Can you write and understand a lab report?

timer Asked: Mar 6th, 2018
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In this experiment, you are going to test rote versus eidetic memorization techniques. Before you start, review the Project resources to make sure you understand the memory techniques and experimental design.

Find at least four participants and split them into two groups. The subjects in Group One will try to learn 10 random word pairings by rote memorization. The subjects in Group Two will try to learn the same 10 random word pairings by eidetic memorization.

Each participant will have his or her recall tested twice—first one minute after memorization, and then a second time after at least 24 hours. (Aim for consistency. Each participant’s “time since memorization” should be no more than an hour apart.)

Follow the instructions for each part of the experiment. The whole experiment will take about 30 minutes the first day and 10 minutes the next day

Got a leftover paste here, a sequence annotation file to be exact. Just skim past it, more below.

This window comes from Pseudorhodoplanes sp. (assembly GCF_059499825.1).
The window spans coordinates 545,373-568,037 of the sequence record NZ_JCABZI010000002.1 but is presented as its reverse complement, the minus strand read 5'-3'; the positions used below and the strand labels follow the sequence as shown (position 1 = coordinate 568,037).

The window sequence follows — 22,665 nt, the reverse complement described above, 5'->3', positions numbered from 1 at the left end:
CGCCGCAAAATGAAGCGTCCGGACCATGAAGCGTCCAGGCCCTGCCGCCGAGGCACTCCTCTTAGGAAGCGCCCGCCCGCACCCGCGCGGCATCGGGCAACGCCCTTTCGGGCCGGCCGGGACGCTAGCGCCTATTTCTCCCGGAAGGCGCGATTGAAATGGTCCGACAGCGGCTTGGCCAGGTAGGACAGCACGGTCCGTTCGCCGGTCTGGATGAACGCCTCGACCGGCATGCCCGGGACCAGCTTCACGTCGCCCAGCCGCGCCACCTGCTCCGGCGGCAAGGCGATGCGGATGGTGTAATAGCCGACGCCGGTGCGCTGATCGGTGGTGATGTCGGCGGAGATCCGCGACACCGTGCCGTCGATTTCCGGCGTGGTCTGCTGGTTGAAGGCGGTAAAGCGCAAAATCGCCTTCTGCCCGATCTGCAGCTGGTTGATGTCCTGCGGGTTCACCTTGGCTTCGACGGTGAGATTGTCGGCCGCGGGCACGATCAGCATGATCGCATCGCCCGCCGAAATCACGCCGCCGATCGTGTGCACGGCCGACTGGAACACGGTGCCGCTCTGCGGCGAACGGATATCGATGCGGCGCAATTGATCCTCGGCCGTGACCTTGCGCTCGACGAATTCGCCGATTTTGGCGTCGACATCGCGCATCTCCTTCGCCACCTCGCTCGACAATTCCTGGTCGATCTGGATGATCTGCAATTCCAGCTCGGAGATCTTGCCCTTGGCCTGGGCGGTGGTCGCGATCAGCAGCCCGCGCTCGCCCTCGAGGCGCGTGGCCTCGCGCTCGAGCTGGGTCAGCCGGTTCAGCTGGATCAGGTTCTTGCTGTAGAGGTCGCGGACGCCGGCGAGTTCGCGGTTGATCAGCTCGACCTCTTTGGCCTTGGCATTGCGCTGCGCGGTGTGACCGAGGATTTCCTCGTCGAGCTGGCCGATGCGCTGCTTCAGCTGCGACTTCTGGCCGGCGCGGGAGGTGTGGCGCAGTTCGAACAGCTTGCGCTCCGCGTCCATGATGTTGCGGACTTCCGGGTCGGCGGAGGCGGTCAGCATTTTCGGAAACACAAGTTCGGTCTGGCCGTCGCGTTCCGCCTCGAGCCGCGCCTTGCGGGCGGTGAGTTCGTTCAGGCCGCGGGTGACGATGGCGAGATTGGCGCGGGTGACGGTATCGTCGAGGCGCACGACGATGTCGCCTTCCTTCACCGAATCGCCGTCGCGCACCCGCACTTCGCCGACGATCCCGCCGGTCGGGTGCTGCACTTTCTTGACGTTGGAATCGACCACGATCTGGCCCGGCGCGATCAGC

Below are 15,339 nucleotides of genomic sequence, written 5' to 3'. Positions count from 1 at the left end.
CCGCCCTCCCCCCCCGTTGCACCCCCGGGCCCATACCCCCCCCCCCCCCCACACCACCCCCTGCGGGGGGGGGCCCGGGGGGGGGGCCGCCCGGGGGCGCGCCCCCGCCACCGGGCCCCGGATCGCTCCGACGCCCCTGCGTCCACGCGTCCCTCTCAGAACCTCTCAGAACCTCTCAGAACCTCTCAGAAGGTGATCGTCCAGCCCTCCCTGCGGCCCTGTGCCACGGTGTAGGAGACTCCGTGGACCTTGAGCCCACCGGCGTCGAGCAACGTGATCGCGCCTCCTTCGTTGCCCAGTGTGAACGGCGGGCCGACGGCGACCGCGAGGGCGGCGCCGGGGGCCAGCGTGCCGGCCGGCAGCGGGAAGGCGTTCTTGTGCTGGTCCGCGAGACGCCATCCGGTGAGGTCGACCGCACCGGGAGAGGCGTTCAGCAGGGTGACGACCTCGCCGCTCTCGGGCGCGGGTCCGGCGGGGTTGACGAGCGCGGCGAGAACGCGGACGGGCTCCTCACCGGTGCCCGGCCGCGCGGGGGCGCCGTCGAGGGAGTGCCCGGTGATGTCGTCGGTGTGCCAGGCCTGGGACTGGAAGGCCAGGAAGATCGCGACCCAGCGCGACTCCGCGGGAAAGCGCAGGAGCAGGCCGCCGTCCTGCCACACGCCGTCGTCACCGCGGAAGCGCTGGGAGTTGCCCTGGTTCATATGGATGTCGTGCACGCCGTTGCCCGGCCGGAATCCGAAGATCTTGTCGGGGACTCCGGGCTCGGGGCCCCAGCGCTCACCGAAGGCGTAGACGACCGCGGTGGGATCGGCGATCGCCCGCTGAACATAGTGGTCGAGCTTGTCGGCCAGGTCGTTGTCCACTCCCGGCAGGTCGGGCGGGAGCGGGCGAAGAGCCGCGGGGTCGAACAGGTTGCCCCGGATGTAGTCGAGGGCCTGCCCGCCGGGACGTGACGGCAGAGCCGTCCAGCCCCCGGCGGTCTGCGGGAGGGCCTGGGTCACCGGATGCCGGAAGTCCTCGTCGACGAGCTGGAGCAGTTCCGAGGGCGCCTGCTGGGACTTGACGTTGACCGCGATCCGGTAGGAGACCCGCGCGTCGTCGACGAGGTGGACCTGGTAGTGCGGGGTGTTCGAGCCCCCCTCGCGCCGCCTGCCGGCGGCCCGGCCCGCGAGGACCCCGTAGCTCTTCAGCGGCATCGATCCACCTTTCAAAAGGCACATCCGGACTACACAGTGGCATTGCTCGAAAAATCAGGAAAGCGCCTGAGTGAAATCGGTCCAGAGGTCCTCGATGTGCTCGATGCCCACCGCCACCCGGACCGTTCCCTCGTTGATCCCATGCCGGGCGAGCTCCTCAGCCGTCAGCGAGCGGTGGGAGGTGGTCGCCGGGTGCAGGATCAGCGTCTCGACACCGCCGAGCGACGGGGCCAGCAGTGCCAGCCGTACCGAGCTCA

Get Your Lab Coat! ­ Lab Report Format Title: ​ Try to summarize what your experiment is about in one phrase. ● Example: “Measuring the Temperature and Pressure of a Gas Within a Container” Your Name: ​ ____________________ Date: ​ __ / __ / __ Abstract​ : Write this last. This is a short summary of the entire lab report, including what questions you were trying to answer, what you did and what you found. Introduction​ : Short paragraph that describes the purpose of the experiment. ● State which questions you were trying to answer. ● Describe background knowledge about the experiment. Hypothesis​ : A testable educated guess that attempts to explain a series of facts or a phenomenon. A hypothesis is developed ​ before​ an experiment is conducted. ● Example: A dog can be trained to salivate when a human rings a bell. Methods​ : Explain how you conducted the experiment. Include key information about your sample size, the instructions you gave people, any measurements you took, etc. Data​ : What did you record when conducting your experiment? You may want to display this information in a chart. Results​ : Analyze your data. How do the data answer the question you posed by conducting this experiment? Was your hypothesis correct? Discussion​ : Put your results into context. Explain your results in terms of what is already scientifically proven by other experiments and texts. What further questions might you research in the future? You should also discuss any mistakes you made or limitations in the experimental design and what impact those could have. ● What are the main contemporary perspectives of psychology? Where would this kind of experiment fit? ● Explain the psychology of memory and why one memory technique was expected to work more effectively than the other. ○ Was this experiment dealing with explicit or implicit memory? Which sub­type? ○ For each technique, which type of memory—sensory, short­term or long­term—were your subjects using? Justify your answer. ○ Were the two techniques different in encoding, storage or retrieval? © Copyright 2016 College for America at Southern New Hampshire University. All rights reserved. Get Your Lab Coat! ­ Lab Report Format ● Were your results consistent with current theories? If not, explain. ● Define “independent variable” and “dependent variable” in your own words. What were the independent and dependent variables in this experiment? ● Define “sample” and “population” in your own words. Do you think you can reliably infer information about the population from your sample? Why or why not? ● Define “operational definition” in your own words. What was your operational definition of “memory”? ● Define “scientific method” in your own words. How did your experiment use the scientific method? Resources​ : Include citations for any background information or outside knowledge. Note: ​ In general, you should try to be concise when writing lab reports. © Copyright 2016 College for America at Southern New Hampshire University. All rights reserved.